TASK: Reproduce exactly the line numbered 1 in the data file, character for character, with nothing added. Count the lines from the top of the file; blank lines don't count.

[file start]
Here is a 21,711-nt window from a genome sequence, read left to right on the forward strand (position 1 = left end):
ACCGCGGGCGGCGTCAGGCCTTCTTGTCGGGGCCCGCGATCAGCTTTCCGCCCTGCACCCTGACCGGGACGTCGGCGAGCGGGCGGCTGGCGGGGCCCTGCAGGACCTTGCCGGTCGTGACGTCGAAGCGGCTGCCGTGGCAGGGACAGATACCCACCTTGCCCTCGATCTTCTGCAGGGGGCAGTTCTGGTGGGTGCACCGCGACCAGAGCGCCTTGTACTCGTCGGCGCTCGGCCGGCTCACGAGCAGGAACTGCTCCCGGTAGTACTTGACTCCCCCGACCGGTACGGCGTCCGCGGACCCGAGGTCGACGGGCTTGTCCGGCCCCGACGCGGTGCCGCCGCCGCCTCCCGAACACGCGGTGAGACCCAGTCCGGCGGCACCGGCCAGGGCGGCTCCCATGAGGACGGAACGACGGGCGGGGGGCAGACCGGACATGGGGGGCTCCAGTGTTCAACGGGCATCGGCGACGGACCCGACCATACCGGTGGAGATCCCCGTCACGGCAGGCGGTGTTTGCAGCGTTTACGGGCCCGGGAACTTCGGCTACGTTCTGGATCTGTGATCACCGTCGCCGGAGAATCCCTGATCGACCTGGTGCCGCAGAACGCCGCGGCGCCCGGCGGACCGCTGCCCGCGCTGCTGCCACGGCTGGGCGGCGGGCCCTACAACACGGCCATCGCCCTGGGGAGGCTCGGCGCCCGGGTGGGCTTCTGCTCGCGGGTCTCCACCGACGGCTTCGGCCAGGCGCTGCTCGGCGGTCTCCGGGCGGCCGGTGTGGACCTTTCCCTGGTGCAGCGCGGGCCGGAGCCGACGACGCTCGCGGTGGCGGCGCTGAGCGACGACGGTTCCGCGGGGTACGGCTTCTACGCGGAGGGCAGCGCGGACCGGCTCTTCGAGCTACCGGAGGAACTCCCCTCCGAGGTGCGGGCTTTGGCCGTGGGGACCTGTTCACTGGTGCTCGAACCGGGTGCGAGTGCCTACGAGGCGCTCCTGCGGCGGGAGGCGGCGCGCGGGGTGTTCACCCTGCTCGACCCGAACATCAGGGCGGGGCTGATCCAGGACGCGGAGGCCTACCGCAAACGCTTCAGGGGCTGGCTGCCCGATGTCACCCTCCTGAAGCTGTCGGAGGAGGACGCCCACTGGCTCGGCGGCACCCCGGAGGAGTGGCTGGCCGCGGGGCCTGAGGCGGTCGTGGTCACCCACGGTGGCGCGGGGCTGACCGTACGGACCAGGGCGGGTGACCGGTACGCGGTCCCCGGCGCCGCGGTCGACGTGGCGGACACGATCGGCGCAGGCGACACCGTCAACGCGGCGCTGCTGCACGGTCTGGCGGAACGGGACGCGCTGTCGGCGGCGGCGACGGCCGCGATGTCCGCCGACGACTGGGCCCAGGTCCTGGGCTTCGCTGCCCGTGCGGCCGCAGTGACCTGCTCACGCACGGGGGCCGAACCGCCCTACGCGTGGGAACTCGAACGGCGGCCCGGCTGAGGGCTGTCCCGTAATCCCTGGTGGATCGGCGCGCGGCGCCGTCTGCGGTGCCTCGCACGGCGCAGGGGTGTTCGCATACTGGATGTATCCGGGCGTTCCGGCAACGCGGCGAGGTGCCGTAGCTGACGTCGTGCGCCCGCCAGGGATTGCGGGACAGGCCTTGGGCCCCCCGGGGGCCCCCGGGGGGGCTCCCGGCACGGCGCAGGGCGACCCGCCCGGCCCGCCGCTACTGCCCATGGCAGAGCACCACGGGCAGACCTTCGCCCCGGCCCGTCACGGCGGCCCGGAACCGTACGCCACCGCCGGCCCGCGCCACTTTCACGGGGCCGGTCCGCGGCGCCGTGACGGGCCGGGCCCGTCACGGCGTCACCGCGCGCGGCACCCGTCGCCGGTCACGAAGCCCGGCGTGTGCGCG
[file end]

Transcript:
Here is a 21,711-nt window from a genome sequence, read left to right on the forward strand (position 1 = left end):